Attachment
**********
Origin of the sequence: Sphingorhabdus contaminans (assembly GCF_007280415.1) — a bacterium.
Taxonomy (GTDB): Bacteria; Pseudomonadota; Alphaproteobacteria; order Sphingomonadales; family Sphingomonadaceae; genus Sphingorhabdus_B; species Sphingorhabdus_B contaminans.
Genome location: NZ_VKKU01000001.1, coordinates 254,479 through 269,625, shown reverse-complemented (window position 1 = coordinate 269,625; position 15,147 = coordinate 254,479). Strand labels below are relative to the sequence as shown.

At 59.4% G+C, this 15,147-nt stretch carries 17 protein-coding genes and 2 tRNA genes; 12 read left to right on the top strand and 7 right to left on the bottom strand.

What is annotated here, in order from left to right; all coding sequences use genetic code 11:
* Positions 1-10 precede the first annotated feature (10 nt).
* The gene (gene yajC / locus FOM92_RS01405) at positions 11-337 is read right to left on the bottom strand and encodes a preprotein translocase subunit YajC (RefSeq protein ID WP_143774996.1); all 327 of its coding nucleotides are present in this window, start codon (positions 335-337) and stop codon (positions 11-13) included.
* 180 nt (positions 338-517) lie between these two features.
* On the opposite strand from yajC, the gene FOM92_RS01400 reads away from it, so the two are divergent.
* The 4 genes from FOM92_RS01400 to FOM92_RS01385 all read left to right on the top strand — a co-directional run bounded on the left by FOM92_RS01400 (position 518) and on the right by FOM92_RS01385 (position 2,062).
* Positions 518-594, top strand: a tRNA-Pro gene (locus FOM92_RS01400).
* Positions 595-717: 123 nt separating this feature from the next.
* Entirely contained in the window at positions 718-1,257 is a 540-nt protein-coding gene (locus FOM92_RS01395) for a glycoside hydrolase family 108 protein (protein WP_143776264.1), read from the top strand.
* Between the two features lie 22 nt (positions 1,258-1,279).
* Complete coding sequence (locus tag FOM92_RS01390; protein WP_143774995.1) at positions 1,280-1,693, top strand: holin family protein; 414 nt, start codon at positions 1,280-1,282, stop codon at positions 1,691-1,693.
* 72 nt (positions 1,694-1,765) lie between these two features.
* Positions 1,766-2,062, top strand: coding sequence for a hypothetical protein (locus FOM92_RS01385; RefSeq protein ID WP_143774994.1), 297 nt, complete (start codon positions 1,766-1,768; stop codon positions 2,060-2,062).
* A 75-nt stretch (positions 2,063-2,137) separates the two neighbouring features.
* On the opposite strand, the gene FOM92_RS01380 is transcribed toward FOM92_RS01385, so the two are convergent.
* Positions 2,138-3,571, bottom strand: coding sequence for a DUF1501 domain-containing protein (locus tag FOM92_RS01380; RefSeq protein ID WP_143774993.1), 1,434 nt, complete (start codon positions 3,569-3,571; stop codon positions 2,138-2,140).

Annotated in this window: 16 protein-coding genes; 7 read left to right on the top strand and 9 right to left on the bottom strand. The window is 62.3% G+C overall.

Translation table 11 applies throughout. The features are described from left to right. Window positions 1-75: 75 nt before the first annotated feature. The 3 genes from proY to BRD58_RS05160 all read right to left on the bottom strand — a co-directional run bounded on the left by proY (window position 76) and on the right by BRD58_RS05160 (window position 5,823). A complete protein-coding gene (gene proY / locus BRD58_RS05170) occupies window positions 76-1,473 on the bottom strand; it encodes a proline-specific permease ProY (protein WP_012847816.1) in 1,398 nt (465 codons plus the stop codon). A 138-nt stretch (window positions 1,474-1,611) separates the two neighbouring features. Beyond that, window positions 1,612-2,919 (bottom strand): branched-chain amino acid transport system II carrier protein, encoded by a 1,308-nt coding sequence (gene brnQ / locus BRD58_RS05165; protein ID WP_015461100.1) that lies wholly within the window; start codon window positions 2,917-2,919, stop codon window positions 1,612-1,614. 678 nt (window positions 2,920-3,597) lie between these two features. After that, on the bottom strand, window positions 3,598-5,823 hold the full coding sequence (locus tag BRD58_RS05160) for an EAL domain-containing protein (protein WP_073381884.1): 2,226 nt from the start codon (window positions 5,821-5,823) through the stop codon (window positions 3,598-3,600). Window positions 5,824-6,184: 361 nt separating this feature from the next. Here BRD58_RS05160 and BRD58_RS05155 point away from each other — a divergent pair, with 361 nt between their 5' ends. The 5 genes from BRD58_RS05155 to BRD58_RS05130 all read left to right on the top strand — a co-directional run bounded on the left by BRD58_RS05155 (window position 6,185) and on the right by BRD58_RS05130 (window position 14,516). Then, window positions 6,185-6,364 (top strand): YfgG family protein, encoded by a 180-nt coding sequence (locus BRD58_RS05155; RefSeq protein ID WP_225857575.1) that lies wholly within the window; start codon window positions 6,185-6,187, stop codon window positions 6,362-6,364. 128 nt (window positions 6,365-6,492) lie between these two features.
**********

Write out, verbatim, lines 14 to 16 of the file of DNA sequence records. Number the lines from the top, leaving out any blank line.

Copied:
* Between the two features lie 22 nt (positions 1,258-1,279).
* Complete coding sequence (locus tag FOM92_RS01390; protein WP_143774995.1) at positions 1,280-1,693, top strand: holin family protein; 414 nt, start codon at positions 1,280-1,282, stop codon at positions 1,691-1,693.
* 72 nt (positions 1,694-1,765) lie between these two features.